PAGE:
Hey, Sunday morning I was reminded of something I had been teaching for many years, and for those of you who lay in bed or sit around watching TV instead of going to church, or joining a “home group,” or “Life Group,” or whatever name you want to put on it, pay a huge price. In fact, it goes beyond that. You are deluding yourself in thinking that you are still a member of “The Church.” Does that sound too harsh? Well, I’m sorry if that upsets your shopping cart, but it is the truth.
If you do not absolutely relish the company of our Lord’s Church now, desire to be with Him and His people, then you will never be comfortable in heaven — because that is where you will spend all eternity: In the company of the Holy One who made us — and the family He has called us to live with.
I realize that you might not want to spend time with your brothers and sister, now, but do you believe that somehow, mysteriously, you will not have that problem after you die? Do you really believe that you will find salvation from your isolation and independence, once you visit the grave? That it will finally come with death (and then naturally heaven!)? Well, as a man of God said centuries ago, “There is no sanctification in the grave!” (check out Hebrews 9:27).
Do you really believe that heaven is going to change all that? Why are you putting all of your hope in some future redemption when Scriptures clearly tell us, “Behold, now is the acceptable time, behold, now is the day of salvation!” (II Corinthians 6:2) Do you really think that even though you distance yourself from other believers, now, that once you get to heaven everything will be all set? Aren’t you forgetting that Satan allowed pride, selfishness, and deceit to rule his life, even though he had lived in heaven since the day he was first made! Heaven can’t take away all of your sin and isolation, only Jesus can do that!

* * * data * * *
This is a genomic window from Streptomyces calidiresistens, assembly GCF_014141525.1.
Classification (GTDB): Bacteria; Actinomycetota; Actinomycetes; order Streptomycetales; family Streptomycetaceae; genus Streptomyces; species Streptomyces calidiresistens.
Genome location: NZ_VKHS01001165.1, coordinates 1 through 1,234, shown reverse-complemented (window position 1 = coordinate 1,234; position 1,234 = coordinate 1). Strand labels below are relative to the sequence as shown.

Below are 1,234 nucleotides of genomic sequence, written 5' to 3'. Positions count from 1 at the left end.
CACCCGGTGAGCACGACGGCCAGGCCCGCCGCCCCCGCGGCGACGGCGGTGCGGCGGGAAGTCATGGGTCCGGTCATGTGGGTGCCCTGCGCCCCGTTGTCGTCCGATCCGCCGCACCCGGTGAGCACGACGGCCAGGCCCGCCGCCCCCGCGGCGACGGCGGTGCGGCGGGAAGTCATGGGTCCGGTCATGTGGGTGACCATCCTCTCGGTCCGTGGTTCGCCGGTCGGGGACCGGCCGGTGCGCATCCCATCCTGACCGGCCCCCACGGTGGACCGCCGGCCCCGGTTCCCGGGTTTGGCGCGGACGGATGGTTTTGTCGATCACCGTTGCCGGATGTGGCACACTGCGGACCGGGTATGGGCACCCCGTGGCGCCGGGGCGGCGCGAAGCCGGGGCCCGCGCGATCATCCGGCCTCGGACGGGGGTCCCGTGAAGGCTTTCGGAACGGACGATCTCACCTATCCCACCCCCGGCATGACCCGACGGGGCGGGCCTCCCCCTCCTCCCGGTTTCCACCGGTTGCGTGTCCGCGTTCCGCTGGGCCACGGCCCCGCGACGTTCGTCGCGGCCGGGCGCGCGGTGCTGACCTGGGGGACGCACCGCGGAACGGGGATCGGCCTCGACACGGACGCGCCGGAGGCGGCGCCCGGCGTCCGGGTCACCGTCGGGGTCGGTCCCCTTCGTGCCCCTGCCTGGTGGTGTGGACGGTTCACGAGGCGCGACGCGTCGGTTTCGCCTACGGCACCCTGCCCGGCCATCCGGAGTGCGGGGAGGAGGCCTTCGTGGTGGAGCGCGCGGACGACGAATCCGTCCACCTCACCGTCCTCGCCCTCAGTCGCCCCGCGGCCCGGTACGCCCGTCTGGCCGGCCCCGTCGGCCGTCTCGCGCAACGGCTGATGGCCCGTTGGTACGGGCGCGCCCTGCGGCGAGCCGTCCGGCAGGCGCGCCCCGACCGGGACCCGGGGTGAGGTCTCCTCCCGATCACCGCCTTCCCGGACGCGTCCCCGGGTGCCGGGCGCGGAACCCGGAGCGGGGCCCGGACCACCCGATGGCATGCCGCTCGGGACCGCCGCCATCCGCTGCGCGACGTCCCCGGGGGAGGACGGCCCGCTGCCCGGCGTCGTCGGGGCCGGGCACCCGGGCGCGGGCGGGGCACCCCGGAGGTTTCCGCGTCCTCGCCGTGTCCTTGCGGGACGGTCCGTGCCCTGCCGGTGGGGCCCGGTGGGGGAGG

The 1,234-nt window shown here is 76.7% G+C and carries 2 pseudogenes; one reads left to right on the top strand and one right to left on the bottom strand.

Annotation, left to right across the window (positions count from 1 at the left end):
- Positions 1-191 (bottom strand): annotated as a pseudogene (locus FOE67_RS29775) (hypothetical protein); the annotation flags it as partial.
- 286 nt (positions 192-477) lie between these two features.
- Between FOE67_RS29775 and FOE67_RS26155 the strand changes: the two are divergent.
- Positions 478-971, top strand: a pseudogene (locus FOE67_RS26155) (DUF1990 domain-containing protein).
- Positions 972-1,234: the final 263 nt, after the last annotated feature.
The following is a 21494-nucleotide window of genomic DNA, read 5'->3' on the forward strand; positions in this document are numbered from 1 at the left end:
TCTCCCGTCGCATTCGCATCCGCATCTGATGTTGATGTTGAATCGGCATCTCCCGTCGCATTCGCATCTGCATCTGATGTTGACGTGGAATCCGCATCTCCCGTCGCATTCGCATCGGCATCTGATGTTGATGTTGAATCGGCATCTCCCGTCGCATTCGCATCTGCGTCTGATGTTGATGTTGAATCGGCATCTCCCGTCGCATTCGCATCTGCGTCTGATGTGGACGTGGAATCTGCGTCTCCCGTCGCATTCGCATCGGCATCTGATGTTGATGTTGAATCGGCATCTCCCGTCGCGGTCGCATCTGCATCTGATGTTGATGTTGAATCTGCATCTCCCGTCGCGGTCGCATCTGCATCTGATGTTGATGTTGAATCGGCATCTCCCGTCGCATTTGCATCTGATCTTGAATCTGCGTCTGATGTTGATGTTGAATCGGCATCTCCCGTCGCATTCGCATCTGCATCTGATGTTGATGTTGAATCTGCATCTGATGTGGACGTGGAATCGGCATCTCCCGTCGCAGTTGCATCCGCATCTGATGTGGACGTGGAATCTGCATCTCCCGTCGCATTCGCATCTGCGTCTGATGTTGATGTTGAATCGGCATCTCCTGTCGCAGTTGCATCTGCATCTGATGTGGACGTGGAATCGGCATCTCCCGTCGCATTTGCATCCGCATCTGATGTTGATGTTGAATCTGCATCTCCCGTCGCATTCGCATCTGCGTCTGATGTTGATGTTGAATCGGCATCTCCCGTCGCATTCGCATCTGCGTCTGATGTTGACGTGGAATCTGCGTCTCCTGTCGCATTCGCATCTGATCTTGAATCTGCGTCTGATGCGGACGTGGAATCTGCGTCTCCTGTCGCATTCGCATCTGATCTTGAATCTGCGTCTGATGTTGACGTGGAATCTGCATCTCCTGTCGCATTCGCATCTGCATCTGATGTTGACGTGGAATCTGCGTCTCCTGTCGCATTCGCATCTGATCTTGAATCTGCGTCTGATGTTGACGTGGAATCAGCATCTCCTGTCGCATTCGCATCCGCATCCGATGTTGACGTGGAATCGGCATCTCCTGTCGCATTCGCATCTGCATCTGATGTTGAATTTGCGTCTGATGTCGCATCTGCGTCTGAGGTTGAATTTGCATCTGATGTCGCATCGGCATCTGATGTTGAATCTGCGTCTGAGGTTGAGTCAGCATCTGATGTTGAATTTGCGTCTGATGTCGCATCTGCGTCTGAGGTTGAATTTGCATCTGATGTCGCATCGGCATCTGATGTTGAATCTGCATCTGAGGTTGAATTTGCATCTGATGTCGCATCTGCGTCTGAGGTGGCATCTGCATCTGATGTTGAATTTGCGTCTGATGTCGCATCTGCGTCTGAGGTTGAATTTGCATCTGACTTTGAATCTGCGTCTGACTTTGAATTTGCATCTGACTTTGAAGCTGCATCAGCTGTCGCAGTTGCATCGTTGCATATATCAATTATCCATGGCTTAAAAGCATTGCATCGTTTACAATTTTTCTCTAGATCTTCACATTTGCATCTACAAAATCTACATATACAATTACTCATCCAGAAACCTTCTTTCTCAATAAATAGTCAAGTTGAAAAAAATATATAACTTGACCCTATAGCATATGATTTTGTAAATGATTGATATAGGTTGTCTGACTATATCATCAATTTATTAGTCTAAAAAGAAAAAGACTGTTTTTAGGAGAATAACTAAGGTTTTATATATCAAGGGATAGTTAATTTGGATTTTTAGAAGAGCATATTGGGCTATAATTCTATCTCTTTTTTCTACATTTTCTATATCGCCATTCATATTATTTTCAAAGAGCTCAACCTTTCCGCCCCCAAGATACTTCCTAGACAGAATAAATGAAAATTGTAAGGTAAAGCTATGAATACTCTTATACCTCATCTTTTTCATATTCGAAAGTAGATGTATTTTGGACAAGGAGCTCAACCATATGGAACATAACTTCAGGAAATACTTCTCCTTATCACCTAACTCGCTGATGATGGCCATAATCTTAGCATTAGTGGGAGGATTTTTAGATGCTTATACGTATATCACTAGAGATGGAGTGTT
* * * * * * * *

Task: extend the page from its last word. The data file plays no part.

I love what Elton Trueblood, the author of, “The Company of the Committed,” wrote:
“It is hard to exaggerate the degree to which the modern Church seems irrelevant to modern man. The Church is looked upon as something to be neither seriously fought for nor seriously defended. A church building is welcomed, partly because it provides such a nice place for a family wedding; and, after all, most families expect weddings, sooner or later. A church is also a good place to send the children on Sunday morning — they might learn something helpful, and certainly the experience of being sent will do them no harm. The point is that such conceptions are wholly consistent with the idea that the Church has only marginal relevance. We do not expect, for the most part, to find the gospel centered in a burning conviction which will make men and women change occupations, go to the end of the earth, alter the practices of governments, redirect culture, and remake civilization.”
Trueblood wrote those words back in 1961. But his arguments still seem to ring true. I believe we need to create a task force of committed men and women who truly care for God, for His Church, and for other people! I hold that a “valiant band for Christ” (as Dr. Trueblood calls it) could revitalize the Church and transform society, as well. This is what happened in the early days of the church:
“They devoted themselves to the Apostles‟ teaching and to the fellowship, to the breaking of bread and to prayer. Everyone was filled with awe, and the Apostles did many wonders and miraculous sign. All the believers were together and had everything in common. Selling their possessions and goods, they gave to anyone, as he had need. Every day they continued to meet together in the temple courts. They broke bread in their homes and ate together with glad and sincere hearts, praising God and enjoying the favor of all the people. And the Lord added to their number daily those who were being saved” (Acts 2:42-47)